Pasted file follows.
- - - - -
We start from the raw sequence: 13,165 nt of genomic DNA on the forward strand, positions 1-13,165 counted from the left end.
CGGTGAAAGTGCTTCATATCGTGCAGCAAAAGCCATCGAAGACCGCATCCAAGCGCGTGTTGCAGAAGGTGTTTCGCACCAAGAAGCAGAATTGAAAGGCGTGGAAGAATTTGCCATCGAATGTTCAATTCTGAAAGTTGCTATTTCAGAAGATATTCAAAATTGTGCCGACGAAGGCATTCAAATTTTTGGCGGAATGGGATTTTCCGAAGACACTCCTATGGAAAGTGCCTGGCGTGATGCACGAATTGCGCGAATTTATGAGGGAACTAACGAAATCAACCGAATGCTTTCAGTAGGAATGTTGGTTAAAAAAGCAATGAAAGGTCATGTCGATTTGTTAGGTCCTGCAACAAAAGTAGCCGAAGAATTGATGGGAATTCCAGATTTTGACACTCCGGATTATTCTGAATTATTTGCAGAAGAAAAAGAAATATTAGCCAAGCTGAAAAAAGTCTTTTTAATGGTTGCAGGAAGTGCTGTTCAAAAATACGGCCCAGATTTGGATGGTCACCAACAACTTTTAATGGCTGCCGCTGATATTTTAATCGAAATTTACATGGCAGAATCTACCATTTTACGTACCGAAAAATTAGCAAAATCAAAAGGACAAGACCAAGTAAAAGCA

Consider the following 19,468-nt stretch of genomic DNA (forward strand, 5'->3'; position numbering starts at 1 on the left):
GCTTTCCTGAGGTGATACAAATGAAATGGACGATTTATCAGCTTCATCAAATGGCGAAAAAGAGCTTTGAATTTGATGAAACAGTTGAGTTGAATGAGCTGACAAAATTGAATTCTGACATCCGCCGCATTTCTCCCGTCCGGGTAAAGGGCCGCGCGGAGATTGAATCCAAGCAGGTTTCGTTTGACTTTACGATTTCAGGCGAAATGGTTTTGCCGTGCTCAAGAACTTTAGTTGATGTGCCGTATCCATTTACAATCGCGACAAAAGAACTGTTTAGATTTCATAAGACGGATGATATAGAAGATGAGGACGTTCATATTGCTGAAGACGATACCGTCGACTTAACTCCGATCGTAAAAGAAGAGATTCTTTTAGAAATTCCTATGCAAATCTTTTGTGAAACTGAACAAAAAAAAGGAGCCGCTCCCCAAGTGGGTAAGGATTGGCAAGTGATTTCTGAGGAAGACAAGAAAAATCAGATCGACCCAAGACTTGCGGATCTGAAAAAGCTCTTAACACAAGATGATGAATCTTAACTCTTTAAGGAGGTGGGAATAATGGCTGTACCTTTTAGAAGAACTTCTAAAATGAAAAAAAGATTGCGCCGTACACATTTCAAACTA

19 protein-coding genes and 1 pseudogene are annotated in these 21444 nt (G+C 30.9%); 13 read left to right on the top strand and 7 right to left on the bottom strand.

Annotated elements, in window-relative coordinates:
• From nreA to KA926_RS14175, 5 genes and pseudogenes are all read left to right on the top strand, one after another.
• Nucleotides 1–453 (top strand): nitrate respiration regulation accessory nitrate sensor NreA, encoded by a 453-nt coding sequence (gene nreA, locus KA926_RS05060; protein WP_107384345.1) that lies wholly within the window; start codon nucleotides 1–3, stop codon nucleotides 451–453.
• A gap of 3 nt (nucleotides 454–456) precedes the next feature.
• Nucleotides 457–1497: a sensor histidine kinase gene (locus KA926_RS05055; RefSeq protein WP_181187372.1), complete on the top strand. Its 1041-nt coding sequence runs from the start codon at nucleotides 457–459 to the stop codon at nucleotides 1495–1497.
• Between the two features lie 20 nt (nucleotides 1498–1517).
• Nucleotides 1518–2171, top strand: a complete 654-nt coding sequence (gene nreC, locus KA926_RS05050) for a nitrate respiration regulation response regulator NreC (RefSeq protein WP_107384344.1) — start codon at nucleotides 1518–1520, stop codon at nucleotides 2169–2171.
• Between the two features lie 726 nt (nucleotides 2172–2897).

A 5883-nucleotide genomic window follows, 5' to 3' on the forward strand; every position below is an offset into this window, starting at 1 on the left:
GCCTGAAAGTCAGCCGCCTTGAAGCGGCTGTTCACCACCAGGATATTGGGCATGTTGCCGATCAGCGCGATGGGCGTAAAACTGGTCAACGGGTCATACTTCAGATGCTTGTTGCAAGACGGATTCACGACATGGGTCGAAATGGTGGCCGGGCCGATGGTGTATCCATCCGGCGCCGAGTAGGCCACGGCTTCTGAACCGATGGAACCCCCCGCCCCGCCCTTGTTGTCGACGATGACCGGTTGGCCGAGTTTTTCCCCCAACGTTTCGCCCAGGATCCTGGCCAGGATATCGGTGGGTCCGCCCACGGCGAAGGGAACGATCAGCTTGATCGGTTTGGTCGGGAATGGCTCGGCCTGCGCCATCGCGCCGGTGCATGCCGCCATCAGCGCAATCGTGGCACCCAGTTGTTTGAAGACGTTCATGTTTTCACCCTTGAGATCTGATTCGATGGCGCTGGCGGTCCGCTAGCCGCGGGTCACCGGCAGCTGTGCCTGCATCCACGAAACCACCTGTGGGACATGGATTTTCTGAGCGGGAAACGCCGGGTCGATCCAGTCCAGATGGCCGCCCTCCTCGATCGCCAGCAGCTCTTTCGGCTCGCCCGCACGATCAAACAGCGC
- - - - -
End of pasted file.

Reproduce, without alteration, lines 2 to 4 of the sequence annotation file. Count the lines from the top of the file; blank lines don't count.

CGGTGAAAGTGCTTCATATCGTGCAGCAAAAGCCATCGAAGACCGCATCCAAGCGCGTGTTGCAGAAGGTGTTTCGCACCAAGAAGCAGAATTGAAAGGCGTGGAAGAATTTGCCATCGAATGTTCAATTCTGAAAGTTGCTATTTCAGAAGATATTCAAAATTGTGCCGACGAAGGCATTCAAATTTTTGGCGGAATGGGATTTTCCGAAGACACTCCTATGGAAAGTGCCTGGCGTGATGCACGAATTGCGCGAATTTATGAGGGAACTAACGAAATCAACCGAATGCTTTCAGTAGGAATGTTGGTTAAAAAAGCAATGAAAGGTCATGTCGATTTGTTAGGTCCTGCAACAAAAGTAGCCGAAGAATTGATGGGAATTCCAGATTTTGACACTCCGGATTATTCTGAATTATTTGCAGAAGAAAAAGAAATATTAGCCAAGCTGAAAAAAGTCTTTTTAATGGTTGCAGGAAGTGCTGTTCAAAAATACGGCCCAGATTTGGATGGTCACCAACAACTTTTAATGGCTGCCGCTGATATTTTAATCGAAATTTACATGGCAGAATCTACCATTTTACGTACCGAAAAATTAGCAAAATCAAAAGGACAAGACCAAGTAAAAGCA

Consider the following 19,468-nt stretch of genomic DNA (forward strand, 5'->3'; position numbering starts at 1 on the left):
GCTTTCCTGAGGTGATACAAATGAAATGGACGATTTATCAGCTTCATCAAATGGCGAAAAAGAGCTTTGAATTTGATGAAACAGTTGAGTTGAATGAGCTGACAAAATTGAATTCTGACATCCGCCGCATTTCTCCCGTCCGGGTAAAGGGCCGCGCGGAGATTGAATCCAAGCAGGTTTCGTTTGACTTTACGATTTCAGGCGAAATGGTTTTGCCGTGCTCAAGAACTTTAGTTGATGTGCCGTATCCATTTACAATCGCGACAAAAGAACTGTTTAGATTTCATAAGACGGATGATATAGAAGATGAGGACGTTCATATTGCTGAAGACGATACCGTCGACTTAACTCCGATCGTAAAAGAAGAGATTCTTTTAGAAATTCCTATGCAAATCTTTTGTGAAACTGAACAAAAAAAAGGAGCCGCTCCCCAAGTGGGTAAGGATTGGCAAGTGATTTCTGAGGAAGACAAGAAAAATCAGATCGACCCAAGACTTGCGGATCTGAAAAAGCTCTTAACACAAGATGATGAATCTTAACTCTTTAAGGAGGTGGGAATAATGGCTGTACCTTTTAGAAGAACTTCTAAAATGAAAAAAAGATTGCGCCGTACACATTTCAAACTA